The Family Medical Leave Act has been in effect for employers with 50 or more
    employees for decades. While the number of obvious cases of interference has declined, the number of claims investigated by the Department of Labor over employers who get “too cute” with the Act, now make up the lion’s share of their investigations. Investigations, of course, can land you in court.

    Instances in which companies were found to have skirted the Act include:

    • Drafting and utilizing an FMLA policy which does not comport with the Act and utilizing that policy to the detriment of employees;

    • Assessing attendance points and terminating an employee whose absences are later certified to be FMLA-related;

    • Decline, for various business reasons, to approve FMLA leave when presented with FMLA certification of the need for such leave;

    • Give an employee a negative performance review because the employee did not complete the same amount of work as other employees who did not take FMLA leave during the same performance review period;

    • An employee returns from FMLA leave to find their pay or job duties have been reduced because they were on leave;

    • Demoting, terminating, or reducing the job duties of an employee that requested or took leave;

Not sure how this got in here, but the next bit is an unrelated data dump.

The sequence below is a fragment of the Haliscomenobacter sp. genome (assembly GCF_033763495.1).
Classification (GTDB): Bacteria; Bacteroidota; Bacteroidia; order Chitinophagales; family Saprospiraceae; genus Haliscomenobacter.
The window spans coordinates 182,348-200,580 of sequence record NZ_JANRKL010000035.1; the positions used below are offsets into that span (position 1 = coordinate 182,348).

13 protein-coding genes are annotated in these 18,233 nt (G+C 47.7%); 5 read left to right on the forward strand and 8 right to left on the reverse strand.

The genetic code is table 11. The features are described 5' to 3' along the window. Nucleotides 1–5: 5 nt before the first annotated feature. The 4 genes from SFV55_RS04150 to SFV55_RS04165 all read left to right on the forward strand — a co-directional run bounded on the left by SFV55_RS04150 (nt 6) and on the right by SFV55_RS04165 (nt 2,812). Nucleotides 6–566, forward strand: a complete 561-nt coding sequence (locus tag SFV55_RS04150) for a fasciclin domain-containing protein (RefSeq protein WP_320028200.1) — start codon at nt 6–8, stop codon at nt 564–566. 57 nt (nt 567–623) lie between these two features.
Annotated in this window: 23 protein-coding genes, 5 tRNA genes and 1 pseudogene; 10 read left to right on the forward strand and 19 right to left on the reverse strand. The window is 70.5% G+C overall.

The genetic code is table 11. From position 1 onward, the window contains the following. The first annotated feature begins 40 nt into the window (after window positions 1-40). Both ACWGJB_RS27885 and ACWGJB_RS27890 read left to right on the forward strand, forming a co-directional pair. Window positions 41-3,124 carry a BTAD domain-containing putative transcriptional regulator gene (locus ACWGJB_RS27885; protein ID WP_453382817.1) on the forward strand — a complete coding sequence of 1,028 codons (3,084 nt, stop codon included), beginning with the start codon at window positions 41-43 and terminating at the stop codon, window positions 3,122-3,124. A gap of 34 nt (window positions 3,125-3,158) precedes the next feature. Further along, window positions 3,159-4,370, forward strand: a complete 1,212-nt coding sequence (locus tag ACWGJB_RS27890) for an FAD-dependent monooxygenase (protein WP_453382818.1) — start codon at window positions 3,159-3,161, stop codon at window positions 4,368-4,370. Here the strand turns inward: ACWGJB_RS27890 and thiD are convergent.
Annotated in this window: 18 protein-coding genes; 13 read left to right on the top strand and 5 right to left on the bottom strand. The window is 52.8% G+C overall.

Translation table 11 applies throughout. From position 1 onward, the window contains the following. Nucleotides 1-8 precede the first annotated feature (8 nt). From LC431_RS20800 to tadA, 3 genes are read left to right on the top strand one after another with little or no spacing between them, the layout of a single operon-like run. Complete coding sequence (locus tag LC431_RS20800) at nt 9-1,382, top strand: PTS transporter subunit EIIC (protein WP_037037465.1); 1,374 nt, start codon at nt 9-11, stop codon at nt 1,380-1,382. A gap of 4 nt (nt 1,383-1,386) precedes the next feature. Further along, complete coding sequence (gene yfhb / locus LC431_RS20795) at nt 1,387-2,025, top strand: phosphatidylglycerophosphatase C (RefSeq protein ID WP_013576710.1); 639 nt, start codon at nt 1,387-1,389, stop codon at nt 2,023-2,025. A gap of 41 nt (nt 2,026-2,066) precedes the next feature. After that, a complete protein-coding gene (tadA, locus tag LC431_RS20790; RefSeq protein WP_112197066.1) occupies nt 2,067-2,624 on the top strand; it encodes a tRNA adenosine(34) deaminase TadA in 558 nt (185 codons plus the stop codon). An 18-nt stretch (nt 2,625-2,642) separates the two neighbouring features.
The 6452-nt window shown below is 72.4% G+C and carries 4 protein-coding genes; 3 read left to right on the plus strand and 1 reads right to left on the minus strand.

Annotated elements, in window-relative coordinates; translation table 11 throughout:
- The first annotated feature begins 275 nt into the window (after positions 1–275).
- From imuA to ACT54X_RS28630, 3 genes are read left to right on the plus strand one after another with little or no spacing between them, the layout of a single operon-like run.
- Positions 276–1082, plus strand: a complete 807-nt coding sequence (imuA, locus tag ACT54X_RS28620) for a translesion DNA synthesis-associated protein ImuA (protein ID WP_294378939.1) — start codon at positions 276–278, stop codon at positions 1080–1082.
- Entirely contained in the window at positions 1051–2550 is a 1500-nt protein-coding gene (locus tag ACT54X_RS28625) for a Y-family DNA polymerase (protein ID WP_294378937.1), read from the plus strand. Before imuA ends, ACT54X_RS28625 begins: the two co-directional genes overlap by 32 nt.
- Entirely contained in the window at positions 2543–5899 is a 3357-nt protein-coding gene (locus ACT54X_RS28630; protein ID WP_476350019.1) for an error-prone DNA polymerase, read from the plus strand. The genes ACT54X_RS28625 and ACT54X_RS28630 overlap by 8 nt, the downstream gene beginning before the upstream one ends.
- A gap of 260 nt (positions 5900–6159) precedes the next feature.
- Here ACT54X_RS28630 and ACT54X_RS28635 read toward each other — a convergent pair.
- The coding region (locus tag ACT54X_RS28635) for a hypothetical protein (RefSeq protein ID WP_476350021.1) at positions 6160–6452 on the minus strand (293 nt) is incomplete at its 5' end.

• Discharging an employee on leave or upon return from leave. If it is due to something you discovered while the employee was on leave, document it and be prepared to defend your actions since it looks like interference on it’s face.

    Remember, if you allow your supervisors to play “fast and loose” with FMLA fact patterns, the FMLA permits personal liability for violations. Federal courts routinely find an employee may sue not only the company but also individual managers (including HR representatives) for FMLA violations.

    While DOL enforcement priorities make it unlikely that agency will sue you, under a referral system they have implemented (“Bridge To Justice”), the Department will refer an aggrieved party to the American Bar Association to find them an attorney.

    To complicate matters further, the ADA can bite employers in the rear once FMLA leave has been exhausted. The Equal Employment Opportunity Commission has served notice that it is aggressively looking at companies that have automatic termination policies after an employee has missed specified periods of work, contending such policies violate the Act. You need to ask such employees before the end of their FMLA leave if they will be able to return and perform the essential functions of the job, with or without a reasonable accommodation.

    As exercising your managerial rights to run your business becomes more complicated, you need to rely on qualified counsel to guide you through this minefield. They should review your employee handbook and the letters and forms in use with FMLA leave, to ensure that your supervisors are acting in conjunction with HR to keep you out of harm’s way.

    Article by Loren K. Allison, attorney at law
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